Moving on to SHARK, we see why AMD users tend to favor this implementation. The Radeon PRO W7900 has the highest results of all the cards we tested, followed by the NVIDIA suite in its expected order. Interestingly, the Radeon PRO W6800 had results nearly 20% higher than its new replacement, the W7800–it seems likely this is a bug, but we are unsure if it is with the implementation or our testing. The Radeon Pro VII did not complete testing with the SHARK implementation, likely due to it lacking some newer features that are required by this package.
With AMD topping the board here, it is worth noting that AMD’s W7900 performance with SHARK gives comparable results to NVIDIA’s RTX A6000 in Automatic 1111, making it a viable alternative when using the correct implementation. This shows that using the proper implementation is extremely important as it can have anywhere from a 30% decrease in iterations per second to a massive 400% increase depending on the type of GPU you have.
PugetBench for Stable Diffusion
In addition to the two most common packages for Stable Diffusion, we also have our own implementation that is still early in development. We are focusing it on benchmarking, which allows us to remove a lot of the bloat that is necessary when making a robust tool like Automatic 1111 or SHARK. Currently, it only supports NVIDIA cards, although we plan to add AMD support.
This implementation performs almost identically to the Automatic 1111 implementation with xFormers, although it eschews that package in favor of an updated PyTorch library. This means that when Automatic 1111 and SHARK update to the latest version of PyTorch, we likely won’t see a massive performance shift, although it will make the codebase much cleaner.
Is NVIDIA RTX or Radeon PRO faster for Stable Diffusion?
Although this is our first look at Stable Diffusion performance, what is most striking is the disparity in performance between various implementations of Stable Diffusion: up to four times the iterations per second for some GPUs. NVIDIA offered the highest performance on Automatic 1111, while AMD had the best results on SHARK, and the highest-end GPU on their respective implementations had relatively similar performance.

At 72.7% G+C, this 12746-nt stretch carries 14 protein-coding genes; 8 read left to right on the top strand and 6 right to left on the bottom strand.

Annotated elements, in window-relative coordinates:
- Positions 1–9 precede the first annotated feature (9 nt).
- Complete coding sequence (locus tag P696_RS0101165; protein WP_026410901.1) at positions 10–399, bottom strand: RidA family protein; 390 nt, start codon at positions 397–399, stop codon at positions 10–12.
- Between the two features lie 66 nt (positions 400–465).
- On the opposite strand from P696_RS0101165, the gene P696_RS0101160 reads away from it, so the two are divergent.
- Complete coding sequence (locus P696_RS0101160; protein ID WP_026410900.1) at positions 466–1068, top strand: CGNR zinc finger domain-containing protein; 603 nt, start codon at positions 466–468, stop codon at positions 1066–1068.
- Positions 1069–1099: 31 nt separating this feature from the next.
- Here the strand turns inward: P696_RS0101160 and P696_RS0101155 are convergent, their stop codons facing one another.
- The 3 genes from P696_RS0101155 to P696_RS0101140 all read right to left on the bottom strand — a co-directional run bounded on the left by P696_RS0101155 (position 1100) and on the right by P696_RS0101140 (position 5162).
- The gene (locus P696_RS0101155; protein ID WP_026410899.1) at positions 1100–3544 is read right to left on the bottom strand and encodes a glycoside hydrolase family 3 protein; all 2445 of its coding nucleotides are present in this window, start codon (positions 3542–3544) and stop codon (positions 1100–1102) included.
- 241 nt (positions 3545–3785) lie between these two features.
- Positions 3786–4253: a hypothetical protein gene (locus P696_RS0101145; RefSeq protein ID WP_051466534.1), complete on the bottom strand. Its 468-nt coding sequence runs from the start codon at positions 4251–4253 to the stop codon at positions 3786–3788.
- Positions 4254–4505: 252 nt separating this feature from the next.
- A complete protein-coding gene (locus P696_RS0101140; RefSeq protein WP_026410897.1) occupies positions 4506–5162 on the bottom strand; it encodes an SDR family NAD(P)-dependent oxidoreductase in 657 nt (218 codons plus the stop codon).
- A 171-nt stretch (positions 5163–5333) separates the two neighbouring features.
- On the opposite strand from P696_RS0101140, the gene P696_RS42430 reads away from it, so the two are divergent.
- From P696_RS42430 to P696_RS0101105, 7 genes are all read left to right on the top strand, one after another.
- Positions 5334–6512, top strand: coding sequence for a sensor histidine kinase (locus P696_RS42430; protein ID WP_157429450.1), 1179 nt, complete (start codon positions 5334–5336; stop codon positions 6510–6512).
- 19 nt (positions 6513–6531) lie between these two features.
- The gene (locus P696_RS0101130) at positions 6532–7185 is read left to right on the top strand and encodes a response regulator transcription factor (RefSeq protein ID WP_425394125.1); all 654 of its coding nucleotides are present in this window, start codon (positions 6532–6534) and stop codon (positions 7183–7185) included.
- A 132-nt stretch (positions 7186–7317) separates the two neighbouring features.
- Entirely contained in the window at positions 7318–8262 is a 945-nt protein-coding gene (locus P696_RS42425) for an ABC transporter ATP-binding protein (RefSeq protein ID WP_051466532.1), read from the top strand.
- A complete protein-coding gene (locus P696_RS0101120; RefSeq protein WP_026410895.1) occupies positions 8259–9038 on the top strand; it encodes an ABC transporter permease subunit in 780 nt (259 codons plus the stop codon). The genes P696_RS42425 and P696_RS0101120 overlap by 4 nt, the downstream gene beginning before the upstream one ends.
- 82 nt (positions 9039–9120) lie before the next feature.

Assuming you are not tied to using either Automatic 1111, SHARK, or a different implementation, both AMD and NVIDIA offer similar performance at the top-end, with the AMD Radeon PRO W7900 48GB and NVIDIA RTX A6000 48GB both giving about 19 it/s. This currently gives AMD a slight price/performance advantage, although we will note that developers tend to give priority to NVIDIA GPUs, so that may change in the future. AMD is doing a lot of work in this vertical to improve GPU support, but that hasn’t quite caught up to NVIDIA.
If you have a bit more of a budget, however, NVIDIA is clearly the way to go. The NVIDIA RTX 6000 Ada Generation 48GB is the fastest GPU in this workflow that we tested. Conversely, if you are on more of a “budget”, NVIDIA may have the most compelling offering. The NVIDIA RTX A5000 24GB may have less VRAM than the AMD Radeon PRO W7800 32GB, but it should be around three times faster. If you are training models, the extra VRAM may still make AMD the right route, but if you are generating images, you likely will not need that additional VRAM as most Stable Diffusion models are optimized to generate either 512×512 or 768×7768 images.
Stable Diffusion is still a relatively new technology with rapid ongoing development, so it is worth noting that performance will only improve over the next few months and years. While we don’t expect that there will be a drastic change in relative performance, the results we found in this article are likely to shift over time.
If you are looking for a workstation for any of the applications we tested, you can visit our solutions page to view our recommended workstations for various software packages, our custom configuration page, or contact one of our technology consultants for help configuring a workstation that meets the specific needs of your unique workflow.